- Nick Danziger
Rory MacLean was born and educated in Canada.
As a child he made a cardboard-and-crayon world atlas, slipping imaginary lands between the countries he knew. For ten years he made movies with David Hemmings and Ken Russell in the UK, with David Bowie in Berlin, and Marlene Dietrich in Paris. In 1989 he won The Independent inaugural Travel Writing Competition and changed from screen to prose writing.
MacLean’s first book, Stalin's Nose: Across the Face of Europe (1992), describes a journey through eastern Europe after the fall of the Berlin Wall. It became a UK top ten best seller, won the Yorkshire Post Book Award (Best First Work) and was called by William Dalrymple, ‘the most extraordinary debut in travel writing since Bruce Chatwin’s In Patagonia’.
His second book, The Oatmeal Ark: From the Western Isles to a Promised Sea (1997), explores immigrant dreams from Scotland and across Canada. The late John Fowles said of it: 'Such a book as this rather marvellously explains why literature still lives'. When the chance arose to meet the Nobel Prize laureate, Aung San Suu Kyi, MacLean travelled to Burma. Under the Dragon: Travels in a Betrayed Land (1998) tells the tragic story of the betrayed land and won an Arts Council Writers' Award.
For his fifth book, Falling for Icarus: A Journey Among the Cretans (2004), MacLean moved to Crete to hand build - and fly once - a flying machine, to come to terms with the death of his mother and to examine the relevance of Greek mythology to modern lives. In his sixth book, Magic Bus: On the Hippie Trail from Istanbul to India (2006), MacLean follows hundreds of thousands of Western young trailblazers of the 'sixties and 'seventies.
Colin Thubron writes that MacLean’s distinctive work is in a literary genre of his own - a ‘hyper-real world’, not of travelogue or literal reality, but of intense distillation of a journey. In all of his books - and often through the use of fictional devices - he enables the reader to empathise with other lives, societies and times. A Fellow of the Royal Society of Literature, MacLean is a regular contributor to BBC Radio as well as a reviewer for the Sunday Telegraph, Sunday Times and The Guardian. He lives in Dorset.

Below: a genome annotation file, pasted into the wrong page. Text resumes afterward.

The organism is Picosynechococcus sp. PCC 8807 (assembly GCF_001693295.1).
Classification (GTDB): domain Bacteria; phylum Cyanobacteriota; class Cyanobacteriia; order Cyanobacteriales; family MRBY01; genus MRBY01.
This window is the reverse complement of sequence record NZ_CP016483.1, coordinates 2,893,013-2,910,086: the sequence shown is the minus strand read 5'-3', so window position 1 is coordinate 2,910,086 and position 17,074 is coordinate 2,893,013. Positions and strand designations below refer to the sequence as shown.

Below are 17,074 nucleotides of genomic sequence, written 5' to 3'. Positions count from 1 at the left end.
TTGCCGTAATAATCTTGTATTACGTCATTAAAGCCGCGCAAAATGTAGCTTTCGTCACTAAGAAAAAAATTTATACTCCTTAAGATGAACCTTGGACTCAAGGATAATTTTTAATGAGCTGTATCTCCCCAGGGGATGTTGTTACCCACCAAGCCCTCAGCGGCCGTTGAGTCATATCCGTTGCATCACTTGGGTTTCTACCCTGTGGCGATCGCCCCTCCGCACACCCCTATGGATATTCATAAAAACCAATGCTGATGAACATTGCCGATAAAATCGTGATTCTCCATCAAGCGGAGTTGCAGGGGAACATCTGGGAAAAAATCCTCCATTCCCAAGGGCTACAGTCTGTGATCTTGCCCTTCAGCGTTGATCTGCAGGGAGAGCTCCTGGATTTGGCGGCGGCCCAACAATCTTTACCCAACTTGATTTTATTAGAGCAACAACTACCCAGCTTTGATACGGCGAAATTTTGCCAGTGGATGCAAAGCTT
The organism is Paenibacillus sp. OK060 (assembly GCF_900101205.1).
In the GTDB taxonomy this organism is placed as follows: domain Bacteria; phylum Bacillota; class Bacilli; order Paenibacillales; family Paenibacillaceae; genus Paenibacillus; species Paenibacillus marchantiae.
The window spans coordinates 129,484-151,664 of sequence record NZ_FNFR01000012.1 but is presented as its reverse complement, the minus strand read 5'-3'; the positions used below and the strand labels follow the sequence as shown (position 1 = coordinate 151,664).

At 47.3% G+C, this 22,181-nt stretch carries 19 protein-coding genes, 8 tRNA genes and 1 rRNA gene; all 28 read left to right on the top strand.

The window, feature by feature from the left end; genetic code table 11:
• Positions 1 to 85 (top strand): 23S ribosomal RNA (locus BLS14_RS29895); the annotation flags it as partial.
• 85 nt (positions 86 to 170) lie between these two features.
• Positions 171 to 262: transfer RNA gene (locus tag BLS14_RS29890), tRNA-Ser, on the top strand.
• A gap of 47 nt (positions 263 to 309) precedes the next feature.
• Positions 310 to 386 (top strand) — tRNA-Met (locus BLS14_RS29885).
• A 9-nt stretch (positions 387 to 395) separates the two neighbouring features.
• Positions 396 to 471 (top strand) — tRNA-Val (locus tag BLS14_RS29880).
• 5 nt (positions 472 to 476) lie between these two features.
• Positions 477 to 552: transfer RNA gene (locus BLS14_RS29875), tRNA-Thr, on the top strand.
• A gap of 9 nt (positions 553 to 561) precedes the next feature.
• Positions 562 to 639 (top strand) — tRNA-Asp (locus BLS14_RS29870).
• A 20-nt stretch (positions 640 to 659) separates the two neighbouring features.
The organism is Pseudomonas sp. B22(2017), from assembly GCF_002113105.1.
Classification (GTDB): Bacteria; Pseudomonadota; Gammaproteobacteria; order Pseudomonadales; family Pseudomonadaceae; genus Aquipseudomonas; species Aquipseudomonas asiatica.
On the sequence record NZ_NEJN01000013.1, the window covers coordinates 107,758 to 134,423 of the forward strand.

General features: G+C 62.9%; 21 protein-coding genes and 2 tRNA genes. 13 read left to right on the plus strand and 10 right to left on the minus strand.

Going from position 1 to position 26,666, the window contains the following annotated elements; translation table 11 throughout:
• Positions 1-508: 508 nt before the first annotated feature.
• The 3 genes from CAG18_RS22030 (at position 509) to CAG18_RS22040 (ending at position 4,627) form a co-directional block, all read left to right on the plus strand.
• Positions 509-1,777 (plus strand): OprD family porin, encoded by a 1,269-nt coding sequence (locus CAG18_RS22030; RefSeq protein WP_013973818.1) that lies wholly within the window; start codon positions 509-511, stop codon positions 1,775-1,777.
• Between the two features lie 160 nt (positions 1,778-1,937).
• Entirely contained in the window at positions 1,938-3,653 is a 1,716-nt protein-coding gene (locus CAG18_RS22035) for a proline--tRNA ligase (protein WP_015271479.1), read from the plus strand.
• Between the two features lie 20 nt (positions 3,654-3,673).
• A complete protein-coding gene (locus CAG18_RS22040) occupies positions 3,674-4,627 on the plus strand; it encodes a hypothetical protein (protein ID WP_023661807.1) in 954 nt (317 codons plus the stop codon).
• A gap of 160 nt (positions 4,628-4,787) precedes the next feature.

Rory MacLean’s playfully disorienting debut, Stalin’s Nose: Across the Face of Europe (1992), confidently set the scene for the author’s now renowned brand of genre-bending travel writing.
Combining fiction and journalism, the surreal and factual, comic invention and grim human tragedy, his first book has the following unforgettable opening:
'Winston the pig fell into Zita's life when he dropped onto my uncle's head and killed him dead. The news reached me in Rostock, drab, damp and winter grey, where my trip had begun. I had planned to travel from the Baltic to the Black Sea, across the continent's waist, along the line of the old Iron Curtain, but a telephone call changed everything. "It's your uncle," she shouted. The line was bad. I couldn't hear. "He's finally kicked buckets."'
This extraordinary beginning leads the author on a journey from Berlin to Moscow, via the rubble-strewn remains of The Wall, and through Hungary and Romania, all behind the wheel of a Trabant (an old banger from the former East Germany). Accompanied by a Tamworth pig and (at one point) a corpse, Stalin’s Nose is by turns an absurd and convincingly authentic account of Eastern Europe during the tumultuous times that were the end of the 1980s. It is also a strongly visual, plot-driven book that draws on the author’s prior experience as a film maker. Perhaps the greatest achievement of Stalin’s Nose is the way it discovers humour and humanity in an Eastern European landscape marked by war, suffering, fascism and communism. As MacLean himself puts it: 'My forebears had killed not as individuals, as individuals they were honourable, but as groups –- the Cheka, the Iron Guard, the Gestapo, the KGB … they had surrendered their individuality… I wanted to try to comprehend the discrepancy between the morality of a man and of men.’